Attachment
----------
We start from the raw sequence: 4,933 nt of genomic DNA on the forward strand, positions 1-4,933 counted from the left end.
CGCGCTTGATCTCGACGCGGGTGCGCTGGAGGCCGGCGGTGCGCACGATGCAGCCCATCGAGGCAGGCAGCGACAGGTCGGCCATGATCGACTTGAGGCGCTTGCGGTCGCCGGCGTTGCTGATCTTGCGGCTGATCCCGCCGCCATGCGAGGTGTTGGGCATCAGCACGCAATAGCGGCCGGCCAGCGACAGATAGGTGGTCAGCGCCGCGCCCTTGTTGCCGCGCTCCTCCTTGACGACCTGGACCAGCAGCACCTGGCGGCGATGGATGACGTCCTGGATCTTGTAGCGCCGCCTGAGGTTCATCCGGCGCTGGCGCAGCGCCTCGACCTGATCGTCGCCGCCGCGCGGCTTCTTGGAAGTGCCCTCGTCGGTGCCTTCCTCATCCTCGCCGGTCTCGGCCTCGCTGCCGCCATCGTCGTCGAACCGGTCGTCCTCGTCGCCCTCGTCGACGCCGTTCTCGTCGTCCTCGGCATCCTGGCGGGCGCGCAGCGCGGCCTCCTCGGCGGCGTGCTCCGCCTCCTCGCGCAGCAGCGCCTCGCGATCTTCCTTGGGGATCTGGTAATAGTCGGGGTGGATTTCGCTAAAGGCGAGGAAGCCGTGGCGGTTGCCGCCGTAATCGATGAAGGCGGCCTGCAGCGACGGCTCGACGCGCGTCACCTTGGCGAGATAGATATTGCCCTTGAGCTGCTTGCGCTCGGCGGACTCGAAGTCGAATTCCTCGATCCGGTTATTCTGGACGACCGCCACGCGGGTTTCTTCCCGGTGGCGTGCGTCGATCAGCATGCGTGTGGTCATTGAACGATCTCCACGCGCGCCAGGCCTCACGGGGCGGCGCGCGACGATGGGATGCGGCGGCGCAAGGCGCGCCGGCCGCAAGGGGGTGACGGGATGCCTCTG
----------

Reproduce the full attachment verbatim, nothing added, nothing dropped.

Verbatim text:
We start from the raw sequence: 4,933 nt of genomic DNA on the forward strand, positions 1-4,933 counted from the left end.
CGCGCTTGATCTCGACGCGGGTGCGCTGGAGGCCGGCGGTGCGCACGATGCAGCCCATCGAGGCAGGCAGCGACAGGTCGGCCATGATCGACTTGAGGCGCTTGCGGTCGCCGGCGTTGCTGATCTTGCGGCTGATCCCGCCGCCATGCGAGGTGTTGGGCATCAGCACGCAATAGCGGCCGGCCAGCGACAGATAGGTGGTCAGCGCCGCGCCCTTGTTGCCGCGCTCCTCCTTGACGACCTGGACCAGCAGCACCTGGCGGCGATGGATGACGTCCTGGATCTTGTAGCGCCGCCTGAGGTTCATCCGGCGCTGGCGCAGCGCCTCGACCTGATCGTCGCCGCCGCGCGGCTTCTTGGAAGTGCCCTCGTCGGTGCCTTCCTCATCCTCGCCGGTCTCGGCCTCGCTGCCGCCATCGTCGTCGAACCGGTCGTCCTCGTCGCCCTCGTCGACGCCGTTCTCGTCGTCCTCGGCATCCTGGCGGGCGCGCAGCGCGGCCTCCTCGGCGGCGTGCTCCGCCTCCTCGCGCAGCAGCGCCTCGCGATCTTCCTTGGGGATCTGGTAATAGTCGGGGTGGATTTCGCTAAAGGCGAGGAAGCCGTGGCGGTTGCCGCCGTAATCGATGAAGGCGGCCTGCAGCGACGGCTCGACGCGCGTCACCTTGGCGAGATAGATATTGCCCTTGAGCTGCTTGCGCTCGGCGGACTCGAAGTCGAATTCCTCGATCCGGTTATTCTGGACGACCGCCACGCGGGTTTCTTCCCGGTGGCGTGCGTCGATCAGCATGCGTGTGGTCATTGAACGATCTCCACGCGCGCCAGGCCTCACGGGGCGGCGCGCGACGATGGGATGCGGCGGCGCAAGGCGCGCCGGCCGCAAGGGGGTGACGGGATGCCTCTG